Venture capital has been the way the world’s most promising tech companies get funded. But it’s a notoriously white industry. A survey last year by the National Venture Capital Association found that just 4% of U.S. workers in the industry are Black. HBCUvc is a nonprofit trying to change that by connecting VC firms with historically Black colleges and universities, like Morgan State. Marketplace’s Amy Scott spoke to HBUvc leadership, students and Black entrepreneurs to find out more about how the group might bring about change.

Jun 28, 2021
Congress moves closer to setting limits on Big Tech. How far will lawmakers go?

This week, after nearly 30 hours of debate, the House Judiciary Committee passed a series of antitrust bills that could weaken the power and influence of the biggest tech companies. The proposed legislation would increase merger filing fees to give regulators more money to police them, prohibit big companies from snapping up smaller competitors and even force tech giants to sell off parts of their business that create conflicts of interest. All of the measures had some bipartisan support, but there’s still a lot of disagreement even within parties about how far to go. Marketplace’s Amy Scott speaks to Makena Kelly, a policy reporter at The Verge, who followed the hearings.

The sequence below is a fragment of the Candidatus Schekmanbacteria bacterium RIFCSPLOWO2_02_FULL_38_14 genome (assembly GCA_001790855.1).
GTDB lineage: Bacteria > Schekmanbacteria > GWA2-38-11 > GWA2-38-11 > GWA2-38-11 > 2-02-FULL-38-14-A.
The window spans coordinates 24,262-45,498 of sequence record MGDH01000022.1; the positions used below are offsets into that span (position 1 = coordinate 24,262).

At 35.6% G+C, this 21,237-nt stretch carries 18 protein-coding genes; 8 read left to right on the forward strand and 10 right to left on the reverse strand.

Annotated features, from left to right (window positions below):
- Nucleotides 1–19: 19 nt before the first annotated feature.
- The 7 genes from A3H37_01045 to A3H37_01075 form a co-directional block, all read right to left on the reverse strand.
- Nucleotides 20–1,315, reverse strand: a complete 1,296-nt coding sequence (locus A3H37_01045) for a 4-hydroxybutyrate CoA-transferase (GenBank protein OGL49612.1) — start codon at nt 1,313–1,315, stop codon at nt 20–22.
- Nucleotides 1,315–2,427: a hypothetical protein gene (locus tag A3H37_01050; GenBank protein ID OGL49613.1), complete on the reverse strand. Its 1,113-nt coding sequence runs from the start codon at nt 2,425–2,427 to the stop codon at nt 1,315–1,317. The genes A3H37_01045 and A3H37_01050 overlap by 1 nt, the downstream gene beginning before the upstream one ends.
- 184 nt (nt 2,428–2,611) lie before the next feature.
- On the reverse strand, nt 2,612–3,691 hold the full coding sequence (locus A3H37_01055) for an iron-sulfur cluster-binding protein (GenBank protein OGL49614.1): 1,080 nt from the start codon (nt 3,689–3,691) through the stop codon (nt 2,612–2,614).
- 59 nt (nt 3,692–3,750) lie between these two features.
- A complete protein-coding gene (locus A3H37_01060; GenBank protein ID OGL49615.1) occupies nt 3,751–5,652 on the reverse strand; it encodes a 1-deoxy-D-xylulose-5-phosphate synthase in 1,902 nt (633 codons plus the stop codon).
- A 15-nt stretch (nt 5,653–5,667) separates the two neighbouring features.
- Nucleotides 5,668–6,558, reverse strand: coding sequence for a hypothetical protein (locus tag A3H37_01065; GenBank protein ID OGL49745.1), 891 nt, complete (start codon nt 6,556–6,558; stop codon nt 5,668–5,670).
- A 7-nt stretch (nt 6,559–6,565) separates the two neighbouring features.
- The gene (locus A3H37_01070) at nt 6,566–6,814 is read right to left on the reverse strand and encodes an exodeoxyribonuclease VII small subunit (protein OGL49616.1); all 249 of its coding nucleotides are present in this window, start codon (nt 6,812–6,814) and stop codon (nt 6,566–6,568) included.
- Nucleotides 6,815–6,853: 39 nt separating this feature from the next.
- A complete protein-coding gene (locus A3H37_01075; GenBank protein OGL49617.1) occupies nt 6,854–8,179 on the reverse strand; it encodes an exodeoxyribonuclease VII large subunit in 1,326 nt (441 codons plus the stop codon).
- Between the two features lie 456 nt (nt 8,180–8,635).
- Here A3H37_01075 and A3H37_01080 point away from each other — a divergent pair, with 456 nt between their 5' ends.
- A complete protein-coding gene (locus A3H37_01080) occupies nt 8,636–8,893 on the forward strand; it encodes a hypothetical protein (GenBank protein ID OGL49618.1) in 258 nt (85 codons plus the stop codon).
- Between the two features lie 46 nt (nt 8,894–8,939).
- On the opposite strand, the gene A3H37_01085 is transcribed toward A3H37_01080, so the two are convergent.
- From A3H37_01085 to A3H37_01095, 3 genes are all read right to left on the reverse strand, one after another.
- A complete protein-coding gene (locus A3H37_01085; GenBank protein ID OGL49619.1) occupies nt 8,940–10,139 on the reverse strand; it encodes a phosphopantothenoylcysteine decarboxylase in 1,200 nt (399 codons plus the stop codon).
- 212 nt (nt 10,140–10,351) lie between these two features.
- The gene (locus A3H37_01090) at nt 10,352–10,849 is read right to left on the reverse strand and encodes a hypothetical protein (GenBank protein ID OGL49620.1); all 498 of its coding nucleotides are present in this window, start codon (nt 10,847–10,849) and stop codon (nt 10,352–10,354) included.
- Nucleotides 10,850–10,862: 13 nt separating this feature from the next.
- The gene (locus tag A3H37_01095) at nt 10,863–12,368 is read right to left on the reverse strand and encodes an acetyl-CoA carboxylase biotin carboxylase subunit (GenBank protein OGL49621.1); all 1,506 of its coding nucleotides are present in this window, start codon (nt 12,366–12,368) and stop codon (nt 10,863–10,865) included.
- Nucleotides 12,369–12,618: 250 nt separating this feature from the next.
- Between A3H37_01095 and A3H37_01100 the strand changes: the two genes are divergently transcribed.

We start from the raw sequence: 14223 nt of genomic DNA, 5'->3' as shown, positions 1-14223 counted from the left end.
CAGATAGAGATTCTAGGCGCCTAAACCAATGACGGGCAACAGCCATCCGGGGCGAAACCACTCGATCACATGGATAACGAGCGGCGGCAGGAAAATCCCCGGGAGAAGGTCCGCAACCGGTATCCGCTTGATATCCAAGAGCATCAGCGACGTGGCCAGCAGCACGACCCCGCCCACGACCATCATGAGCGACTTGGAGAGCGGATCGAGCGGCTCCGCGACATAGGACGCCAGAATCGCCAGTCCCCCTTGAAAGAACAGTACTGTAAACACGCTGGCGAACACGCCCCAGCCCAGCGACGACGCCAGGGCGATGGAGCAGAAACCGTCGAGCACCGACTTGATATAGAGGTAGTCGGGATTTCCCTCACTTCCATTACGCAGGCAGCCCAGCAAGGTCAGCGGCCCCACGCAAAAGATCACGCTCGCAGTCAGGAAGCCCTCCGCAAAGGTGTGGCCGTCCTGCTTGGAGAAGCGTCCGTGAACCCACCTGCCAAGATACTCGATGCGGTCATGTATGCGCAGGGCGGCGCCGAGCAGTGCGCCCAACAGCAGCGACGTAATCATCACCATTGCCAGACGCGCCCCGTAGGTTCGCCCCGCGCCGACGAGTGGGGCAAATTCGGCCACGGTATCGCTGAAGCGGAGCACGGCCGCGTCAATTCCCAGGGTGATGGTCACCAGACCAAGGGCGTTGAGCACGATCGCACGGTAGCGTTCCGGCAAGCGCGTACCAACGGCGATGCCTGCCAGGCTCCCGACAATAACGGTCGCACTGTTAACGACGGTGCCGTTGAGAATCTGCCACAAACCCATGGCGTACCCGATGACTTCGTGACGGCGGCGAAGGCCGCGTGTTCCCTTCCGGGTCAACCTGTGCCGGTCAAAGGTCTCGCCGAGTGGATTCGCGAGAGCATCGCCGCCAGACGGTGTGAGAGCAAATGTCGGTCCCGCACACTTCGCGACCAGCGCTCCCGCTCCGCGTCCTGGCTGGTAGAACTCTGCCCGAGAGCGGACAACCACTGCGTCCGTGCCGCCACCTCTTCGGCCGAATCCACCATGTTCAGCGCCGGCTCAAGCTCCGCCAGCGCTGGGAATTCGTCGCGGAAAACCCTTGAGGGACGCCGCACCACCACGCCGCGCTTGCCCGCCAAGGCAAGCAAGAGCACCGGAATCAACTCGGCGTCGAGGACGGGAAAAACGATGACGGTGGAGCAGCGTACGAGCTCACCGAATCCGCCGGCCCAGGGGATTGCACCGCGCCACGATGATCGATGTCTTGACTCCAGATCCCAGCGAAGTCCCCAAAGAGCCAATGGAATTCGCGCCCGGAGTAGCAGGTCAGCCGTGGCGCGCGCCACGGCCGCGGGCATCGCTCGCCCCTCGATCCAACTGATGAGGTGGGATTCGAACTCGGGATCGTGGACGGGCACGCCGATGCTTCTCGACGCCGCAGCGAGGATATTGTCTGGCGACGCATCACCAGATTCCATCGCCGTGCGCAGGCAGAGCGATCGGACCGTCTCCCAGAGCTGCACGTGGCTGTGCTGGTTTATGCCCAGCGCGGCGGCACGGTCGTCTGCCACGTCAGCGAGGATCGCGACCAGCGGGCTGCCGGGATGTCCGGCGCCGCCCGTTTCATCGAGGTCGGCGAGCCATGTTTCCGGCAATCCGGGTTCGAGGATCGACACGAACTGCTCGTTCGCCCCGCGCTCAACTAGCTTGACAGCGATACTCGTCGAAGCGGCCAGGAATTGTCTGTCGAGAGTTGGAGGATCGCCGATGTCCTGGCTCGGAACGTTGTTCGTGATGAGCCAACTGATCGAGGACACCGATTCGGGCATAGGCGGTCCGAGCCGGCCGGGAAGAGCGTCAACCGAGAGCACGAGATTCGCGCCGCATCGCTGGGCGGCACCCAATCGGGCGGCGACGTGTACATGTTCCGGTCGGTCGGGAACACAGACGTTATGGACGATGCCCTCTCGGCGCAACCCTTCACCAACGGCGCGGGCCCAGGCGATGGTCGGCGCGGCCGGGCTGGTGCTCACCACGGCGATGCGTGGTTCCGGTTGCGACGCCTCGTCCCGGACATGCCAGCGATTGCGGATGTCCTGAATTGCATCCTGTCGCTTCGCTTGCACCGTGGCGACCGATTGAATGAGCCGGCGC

Jun 25, 2021
Funding is pouring in to companies trying to crack self-driving tech

The self-driving software firm Embark Trucks said Wednesday it plans to go public in a deal that would raise more than $600 million and value the company at more than $5 billion. Alphabet’s Waymo just raised $2.5 billion in fresh funding as it tries to expand its self-driving taxi fleet outside of Phoenix. Chris Gerdes is a professor of mechanical engineering and co-director of the Center for Automotive Research at Stanford and a safety adviser with Ford’s autonomous-vehicle division. Marketplace’s Amy Scott asked him where all this money is going.

Jun 24, 2021